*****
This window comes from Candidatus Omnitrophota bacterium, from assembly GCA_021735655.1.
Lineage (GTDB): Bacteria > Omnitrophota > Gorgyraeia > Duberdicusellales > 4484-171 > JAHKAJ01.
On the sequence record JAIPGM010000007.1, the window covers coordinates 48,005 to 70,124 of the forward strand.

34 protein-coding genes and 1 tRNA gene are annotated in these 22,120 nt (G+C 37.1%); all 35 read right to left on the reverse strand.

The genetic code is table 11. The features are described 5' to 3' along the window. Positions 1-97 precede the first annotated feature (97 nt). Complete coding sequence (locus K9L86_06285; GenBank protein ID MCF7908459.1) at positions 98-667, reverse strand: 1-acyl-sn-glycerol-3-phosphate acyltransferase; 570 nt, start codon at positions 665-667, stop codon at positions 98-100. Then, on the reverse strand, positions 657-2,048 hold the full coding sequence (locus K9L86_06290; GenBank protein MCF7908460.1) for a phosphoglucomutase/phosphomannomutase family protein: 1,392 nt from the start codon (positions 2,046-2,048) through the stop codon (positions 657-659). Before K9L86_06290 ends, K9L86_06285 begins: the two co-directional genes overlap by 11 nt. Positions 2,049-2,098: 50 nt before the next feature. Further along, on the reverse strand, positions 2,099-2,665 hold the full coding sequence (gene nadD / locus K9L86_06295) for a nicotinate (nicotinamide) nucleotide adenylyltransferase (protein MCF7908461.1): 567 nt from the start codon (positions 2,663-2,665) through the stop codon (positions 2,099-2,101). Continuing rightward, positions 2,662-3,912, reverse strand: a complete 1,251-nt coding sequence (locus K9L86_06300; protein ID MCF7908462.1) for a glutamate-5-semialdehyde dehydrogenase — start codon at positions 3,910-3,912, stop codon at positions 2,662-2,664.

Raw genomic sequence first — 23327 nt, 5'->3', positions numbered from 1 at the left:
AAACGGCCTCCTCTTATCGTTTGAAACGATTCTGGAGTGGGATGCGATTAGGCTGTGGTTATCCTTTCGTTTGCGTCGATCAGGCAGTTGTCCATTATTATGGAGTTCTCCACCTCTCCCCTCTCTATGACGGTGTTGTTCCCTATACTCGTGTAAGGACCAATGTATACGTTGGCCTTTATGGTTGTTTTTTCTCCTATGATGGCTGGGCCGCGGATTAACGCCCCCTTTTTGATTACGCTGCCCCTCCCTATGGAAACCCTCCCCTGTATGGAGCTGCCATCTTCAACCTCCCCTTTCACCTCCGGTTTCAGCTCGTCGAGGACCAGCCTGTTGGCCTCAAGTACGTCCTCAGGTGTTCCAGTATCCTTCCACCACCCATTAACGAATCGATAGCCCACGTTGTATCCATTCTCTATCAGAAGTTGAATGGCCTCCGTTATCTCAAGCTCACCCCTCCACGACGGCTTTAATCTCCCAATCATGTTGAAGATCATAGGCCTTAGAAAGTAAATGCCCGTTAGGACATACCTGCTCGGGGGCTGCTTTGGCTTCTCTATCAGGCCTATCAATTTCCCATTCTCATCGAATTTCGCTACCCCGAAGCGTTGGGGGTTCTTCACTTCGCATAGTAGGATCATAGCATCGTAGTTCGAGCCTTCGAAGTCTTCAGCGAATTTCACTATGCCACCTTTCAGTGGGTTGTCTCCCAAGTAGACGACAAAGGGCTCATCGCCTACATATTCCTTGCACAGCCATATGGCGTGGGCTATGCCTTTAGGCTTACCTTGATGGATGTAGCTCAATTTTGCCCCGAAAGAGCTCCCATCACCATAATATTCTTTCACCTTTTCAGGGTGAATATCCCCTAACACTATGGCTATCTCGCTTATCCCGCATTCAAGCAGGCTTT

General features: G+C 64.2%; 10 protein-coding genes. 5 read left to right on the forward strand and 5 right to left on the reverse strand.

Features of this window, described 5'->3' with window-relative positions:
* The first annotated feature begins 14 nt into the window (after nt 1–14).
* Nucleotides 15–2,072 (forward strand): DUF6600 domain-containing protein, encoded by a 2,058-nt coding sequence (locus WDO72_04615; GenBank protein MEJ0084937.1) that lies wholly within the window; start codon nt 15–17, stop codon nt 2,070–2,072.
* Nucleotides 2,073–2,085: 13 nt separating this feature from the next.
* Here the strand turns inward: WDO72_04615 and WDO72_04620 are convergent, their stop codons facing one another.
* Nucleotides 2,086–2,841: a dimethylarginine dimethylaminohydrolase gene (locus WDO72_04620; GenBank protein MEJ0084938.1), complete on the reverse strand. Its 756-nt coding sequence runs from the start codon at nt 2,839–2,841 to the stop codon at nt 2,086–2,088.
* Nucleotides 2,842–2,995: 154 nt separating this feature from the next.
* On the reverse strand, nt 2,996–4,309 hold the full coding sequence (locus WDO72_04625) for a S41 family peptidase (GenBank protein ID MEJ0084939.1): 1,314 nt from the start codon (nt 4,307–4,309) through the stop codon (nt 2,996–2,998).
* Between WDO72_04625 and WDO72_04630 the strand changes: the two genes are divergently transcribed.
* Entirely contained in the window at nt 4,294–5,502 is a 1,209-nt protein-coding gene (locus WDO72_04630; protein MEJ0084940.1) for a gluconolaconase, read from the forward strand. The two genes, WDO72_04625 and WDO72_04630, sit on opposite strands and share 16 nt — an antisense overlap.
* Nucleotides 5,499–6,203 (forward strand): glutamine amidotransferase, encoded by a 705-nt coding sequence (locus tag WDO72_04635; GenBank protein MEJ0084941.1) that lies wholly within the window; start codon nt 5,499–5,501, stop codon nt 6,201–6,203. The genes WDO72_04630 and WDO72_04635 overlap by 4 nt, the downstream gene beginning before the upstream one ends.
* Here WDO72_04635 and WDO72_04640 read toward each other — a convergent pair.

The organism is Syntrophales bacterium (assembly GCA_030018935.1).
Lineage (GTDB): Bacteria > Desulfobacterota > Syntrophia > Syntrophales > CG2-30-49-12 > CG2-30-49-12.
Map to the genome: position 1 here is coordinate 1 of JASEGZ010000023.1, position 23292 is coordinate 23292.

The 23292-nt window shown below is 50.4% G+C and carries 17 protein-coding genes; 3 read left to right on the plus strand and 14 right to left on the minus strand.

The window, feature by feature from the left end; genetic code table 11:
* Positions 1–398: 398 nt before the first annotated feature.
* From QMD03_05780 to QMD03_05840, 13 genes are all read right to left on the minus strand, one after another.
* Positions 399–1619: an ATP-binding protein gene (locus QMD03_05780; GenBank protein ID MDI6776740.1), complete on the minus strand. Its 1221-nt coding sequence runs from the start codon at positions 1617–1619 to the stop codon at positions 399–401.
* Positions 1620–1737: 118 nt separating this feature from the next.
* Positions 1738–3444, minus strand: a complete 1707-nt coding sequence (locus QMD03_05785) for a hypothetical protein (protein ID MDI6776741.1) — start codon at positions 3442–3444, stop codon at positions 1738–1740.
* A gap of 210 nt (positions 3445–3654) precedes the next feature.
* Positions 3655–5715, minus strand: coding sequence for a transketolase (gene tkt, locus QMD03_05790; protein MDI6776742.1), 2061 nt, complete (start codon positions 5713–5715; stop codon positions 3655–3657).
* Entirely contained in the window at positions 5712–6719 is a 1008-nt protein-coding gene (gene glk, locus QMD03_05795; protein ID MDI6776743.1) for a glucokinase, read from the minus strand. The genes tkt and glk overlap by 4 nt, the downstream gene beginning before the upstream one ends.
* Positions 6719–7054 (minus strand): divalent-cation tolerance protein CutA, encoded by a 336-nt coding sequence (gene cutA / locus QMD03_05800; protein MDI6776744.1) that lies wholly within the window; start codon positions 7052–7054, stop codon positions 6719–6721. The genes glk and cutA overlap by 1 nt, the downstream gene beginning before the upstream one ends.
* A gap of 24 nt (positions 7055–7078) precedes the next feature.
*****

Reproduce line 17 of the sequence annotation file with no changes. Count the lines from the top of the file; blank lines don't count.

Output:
* Between WDO72_04625 and WDO72_04630 the strand changes: the two genes are divergently transcribed.